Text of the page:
Date of Award


Degree Name

Master of Arts


Applied Linguistics

First Advisor



The Aspect Hypothesis (Andersen & Shirai, 1994; 1996) proposes that the inherent lexical aspect of verbs plays a major role in the acquisition of tense-aspect (TA) morphology in both first and second language. This has been attested in most studies on TA morphology conducted with past and present TA markers. The present study examined the acquisition of Present Perfect, a rather insufficiently studied TA form from a Prototype Account, in two of its four functions, Experiential Past and Persistent Situation. The subjects were 85 L1-Spanish English language learners at intermediate and advanced levels. All participants had received formal instruction in English grammar as part of their curriculum. The data was collected through a forced-choice task with 16 situations equally distributed between the two Present Perfect functions and between telic and atelic verbs of four semantic categories: stative, activities, achievements, and accomplishments. Participants had to choose the correct verb form out of three options (Present, Past or Present Perfect) that would best complete the sentences given. The results showed evidence of clear developmental stages in the acquisition of the Present Perfect. The stages were characterized by an important role of proficiency level and lexical aspect as the more proficient participants showed a more accurate use of the target form. In addition, both the intermediate and advanced groups showed a tendency towards employing Persistent Situation with atelic verb types, whereas they used Experiential Past with telic verbs. Contrary to the predictions of the AH, the use that seemed to be first acquired and easier to learn was Persistent Situation, which obtained higher correctness rates in both groups than Experiential Past. When the results were analyzed across each aspectual verb type, the pattern of acquisition was less clear and thereby partly met the claims of the AH. This irregular trend attested in the data encouraged the argument that the acquisition of the functions of the Present Perfect may not be solely influenced by lexical aspect and verb prototypicality but several other factors may be at stake, such as sentence-type effect, input distribution, L1 transfer and rote-learned forms. Therefore, developmental stages in the acquisition of the Present Perfect should be examined in view of an interplay of "multiple factors" as already proposed by Sugaya and Shirai (2007), which work simultaneously and in a complementary fashion in the acquisitional process of TA morphology.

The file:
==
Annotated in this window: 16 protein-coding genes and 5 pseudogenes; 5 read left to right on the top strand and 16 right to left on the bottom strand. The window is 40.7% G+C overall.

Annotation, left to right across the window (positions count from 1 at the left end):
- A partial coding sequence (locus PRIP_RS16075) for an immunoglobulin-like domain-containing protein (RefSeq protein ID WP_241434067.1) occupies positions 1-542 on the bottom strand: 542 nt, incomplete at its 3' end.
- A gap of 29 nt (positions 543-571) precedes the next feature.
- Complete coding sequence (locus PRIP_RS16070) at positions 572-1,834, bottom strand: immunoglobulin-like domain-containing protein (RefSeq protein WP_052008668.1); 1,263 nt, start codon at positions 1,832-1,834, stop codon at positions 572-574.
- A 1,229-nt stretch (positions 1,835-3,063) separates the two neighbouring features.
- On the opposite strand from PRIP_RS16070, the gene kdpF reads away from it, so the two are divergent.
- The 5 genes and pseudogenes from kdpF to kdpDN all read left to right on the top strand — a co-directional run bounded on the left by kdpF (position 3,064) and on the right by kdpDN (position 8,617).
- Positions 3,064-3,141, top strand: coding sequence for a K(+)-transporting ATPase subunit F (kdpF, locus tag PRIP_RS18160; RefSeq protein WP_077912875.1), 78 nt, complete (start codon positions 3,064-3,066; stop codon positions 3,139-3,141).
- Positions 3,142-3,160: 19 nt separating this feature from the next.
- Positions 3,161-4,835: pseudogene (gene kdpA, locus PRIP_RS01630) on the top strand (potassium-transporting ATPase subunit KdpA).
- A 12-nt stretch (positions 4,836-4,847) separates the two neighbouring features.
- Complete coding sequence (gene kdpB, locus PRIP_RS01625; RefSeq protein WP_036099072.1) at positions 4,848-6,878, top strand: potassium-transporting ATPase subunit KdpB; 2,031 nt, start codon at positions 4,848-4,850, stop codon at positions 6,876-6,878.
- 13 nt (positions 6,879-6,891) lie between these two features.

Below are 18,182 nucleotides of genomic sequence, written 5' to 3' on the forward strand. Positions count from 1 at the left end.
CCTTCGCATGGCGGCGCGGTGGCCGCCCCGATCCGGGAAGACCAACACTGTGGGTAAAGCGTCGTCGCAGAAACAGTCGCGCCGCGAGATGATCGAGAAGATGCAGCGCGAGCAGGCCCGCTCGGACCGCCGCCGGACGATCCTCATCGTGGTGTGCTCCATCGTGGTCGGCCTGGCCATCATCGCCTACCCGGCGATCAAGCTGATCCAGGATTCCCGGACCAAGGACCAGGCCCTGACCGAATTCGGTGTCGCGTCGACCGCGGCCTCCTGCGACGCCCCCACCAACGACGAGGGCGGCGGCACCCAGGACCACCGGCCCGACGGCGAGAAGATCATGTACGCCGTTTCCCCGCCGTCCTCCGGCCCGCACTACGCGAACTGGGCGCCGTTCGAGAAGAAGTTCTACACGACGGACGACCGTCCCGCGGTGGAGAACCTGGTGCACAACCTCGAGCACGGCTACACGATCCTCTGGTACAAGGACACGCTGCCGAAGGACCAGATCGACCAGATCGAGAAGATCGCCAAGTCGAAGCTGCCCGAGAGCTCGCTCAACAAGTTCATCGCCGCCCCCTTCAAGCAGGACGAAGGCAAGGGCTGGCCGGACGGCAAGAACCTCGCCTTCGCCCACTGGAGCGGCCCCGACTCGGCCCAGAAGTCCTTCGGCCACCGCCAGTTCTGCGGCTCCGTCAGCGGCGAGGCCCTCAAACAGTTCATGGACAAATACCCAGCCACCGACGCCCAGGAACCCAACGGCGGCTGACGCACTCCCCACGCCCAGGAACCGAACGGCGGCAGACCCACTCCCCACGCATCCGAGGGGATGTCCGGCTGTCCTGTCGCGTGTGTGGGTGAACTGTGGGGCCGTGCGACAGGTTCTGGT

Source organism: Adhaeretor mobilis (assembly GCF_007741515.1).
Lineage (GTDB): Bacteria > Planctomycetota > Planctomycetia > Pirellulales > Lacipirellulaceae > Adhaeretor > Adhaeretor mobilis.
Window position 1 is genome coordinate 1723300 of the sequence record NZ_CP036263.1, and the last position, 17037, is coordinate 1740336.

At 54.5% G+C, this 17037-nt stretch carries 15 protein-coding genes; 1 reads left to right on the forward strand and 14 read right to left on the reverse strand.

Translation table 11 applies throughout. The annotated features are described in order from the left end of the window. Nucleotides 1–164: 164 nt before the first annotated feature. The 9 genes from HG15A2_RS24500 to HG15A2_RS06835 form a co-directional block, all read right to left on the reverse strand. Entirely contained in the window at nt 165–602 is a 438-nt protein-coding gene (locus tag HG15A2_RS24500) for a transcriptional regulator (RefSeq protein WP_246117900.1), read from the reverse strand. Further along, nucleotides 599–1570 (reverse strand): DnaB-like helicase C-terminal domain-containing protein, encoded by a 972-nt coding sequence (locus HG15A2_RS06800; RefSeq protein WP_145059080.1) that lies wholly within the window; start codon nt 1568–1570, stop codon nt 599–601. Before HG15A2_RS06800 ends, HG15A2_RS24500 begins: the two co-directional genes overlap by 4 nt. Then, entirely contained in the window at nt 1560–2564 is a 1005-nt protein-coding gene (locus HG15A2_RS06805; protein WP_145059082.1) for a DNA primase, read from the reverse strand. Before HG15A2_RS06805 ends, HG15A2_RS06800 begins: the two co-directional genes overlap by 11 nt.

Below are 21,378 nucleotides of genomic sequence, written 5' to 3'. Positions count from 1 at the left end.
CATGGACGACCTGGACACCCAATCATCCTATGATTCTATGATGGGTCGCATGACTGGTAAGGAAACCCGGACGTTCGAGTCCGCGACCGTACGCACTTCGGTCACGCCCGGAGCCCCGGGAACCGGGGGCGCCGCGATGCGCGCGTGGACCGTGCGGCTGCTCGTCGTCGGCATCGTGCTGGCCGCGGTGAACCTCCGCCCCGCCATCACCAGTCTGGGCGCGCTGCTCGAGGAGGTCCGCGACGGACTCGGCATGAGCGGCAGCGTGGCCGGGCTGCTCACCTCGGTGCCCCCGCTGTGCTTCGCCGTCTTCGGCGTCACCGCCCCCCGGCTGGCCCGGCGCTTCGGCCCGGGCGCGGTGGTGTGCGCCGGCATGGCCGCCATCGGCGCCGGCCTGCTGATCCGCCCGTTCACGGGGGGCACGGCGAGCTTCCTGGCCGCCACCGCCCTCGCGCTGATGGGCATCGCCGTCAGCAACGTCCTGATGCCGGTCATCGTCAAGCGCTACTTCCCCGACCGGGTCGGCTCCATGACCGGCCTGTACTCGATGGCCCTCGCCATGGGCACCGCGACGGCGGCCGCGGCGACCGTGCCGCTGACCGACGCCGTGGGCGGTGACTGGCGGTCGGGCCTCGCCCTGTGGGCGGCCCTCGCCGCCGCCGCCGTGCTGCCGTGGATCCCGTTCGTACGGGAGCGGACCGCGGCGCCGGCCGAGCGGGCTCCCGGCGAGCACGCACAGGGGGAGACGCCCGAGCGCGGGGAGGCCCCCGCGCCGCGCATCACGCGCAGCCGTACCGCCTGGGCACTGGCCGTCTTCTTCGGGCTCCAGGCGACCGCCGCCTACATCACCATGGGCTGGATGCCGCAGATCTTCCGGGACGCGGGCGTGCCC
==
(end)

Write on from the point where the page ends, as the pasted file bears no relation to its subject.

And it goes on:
This thesis is Open Access and may be downloaded by anyone.